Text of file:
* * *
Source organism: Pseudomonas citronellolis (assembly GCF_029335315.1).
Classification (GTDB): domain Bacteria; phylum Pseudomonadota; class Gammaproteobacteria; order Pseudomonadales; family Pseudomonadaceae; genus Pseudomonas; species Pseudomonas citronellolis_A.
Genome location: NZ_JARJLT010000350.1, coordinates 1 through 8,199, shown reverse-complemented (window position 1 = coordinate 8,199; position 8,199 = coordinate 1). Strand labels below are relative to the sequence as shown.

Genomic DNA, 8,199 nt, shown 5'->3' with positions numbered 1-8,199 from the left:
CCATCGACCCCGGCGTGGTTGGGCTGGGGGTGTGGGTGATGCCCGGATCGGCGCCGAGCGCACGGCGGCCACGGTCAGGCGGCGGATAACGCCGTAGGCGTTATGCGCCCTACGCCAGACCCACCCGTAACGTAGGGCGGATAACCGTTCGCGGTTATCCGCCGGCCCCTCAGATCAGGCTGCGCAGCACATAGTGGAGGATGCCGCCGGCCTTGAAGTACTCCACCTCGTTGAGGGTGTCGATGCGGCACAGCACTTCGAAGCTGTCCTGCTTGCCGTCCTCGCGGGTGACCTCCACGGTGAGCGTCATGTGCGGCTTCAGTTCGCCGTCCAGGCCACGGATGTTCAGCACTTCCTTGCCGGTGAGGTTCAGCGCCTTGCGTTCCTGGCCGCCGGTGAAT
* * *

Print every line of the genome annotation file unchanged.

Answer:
Source organism: Pseudomonas citronellolis (assembly GCF_029335315.1).
Classification (GTDB): domain Bacteria; phylum Pseudomonadota; class Gammaproteobacteria; order Pseudomonadales; family Pseudomonadaceae; genus Pseudomonas; species Pseudomonas citronellolis_A.
Genome location: NZ_JARJLT010000350.1, coordinates 1 through 8,199, shown reverse-complemented (window position 1 = coordinate 8,199; position 8,199 = coordinate 1). Strand labels below are relative to the sequence as shown.

Genomic DNA, 8,199 nt, shown 5'->3' with positions numbered 1-8,199 from the left:
CCATCGACCCCGGCGTGGTTGGGCTGGGGGTGTGGGTGATGCCCGGATCGGCGCCGAGCGCACGGCGGCCACGGTCAGGCGGCGGATAACGCCGTAGGCGTTATGCGCCCTACGCCAGACCCACCCGTAACGTAGGGCGGATAACCGTTCGCGGTTATCCGCCGGCCCCTCAGATCAGGCTGCGCAGCACATAGTGGAGGATGCCGCCGGCCTTGAAGTACTCCACCTCGTTGAGGGTGTCGATGCGGCACAGCACTTCGAAGCTGTCCTGCTTGCCGTCCTCGCGGGTGACCTCCACGGTGAGCGTCATGTGCGGCTTCAGTTCGCCGTCCAGGCCACGGATGTTCAGCACTTCCTTGCCGGTGAGGTTCAGCGCCTTGCGTTCCTGGCCGCCGGTGAAT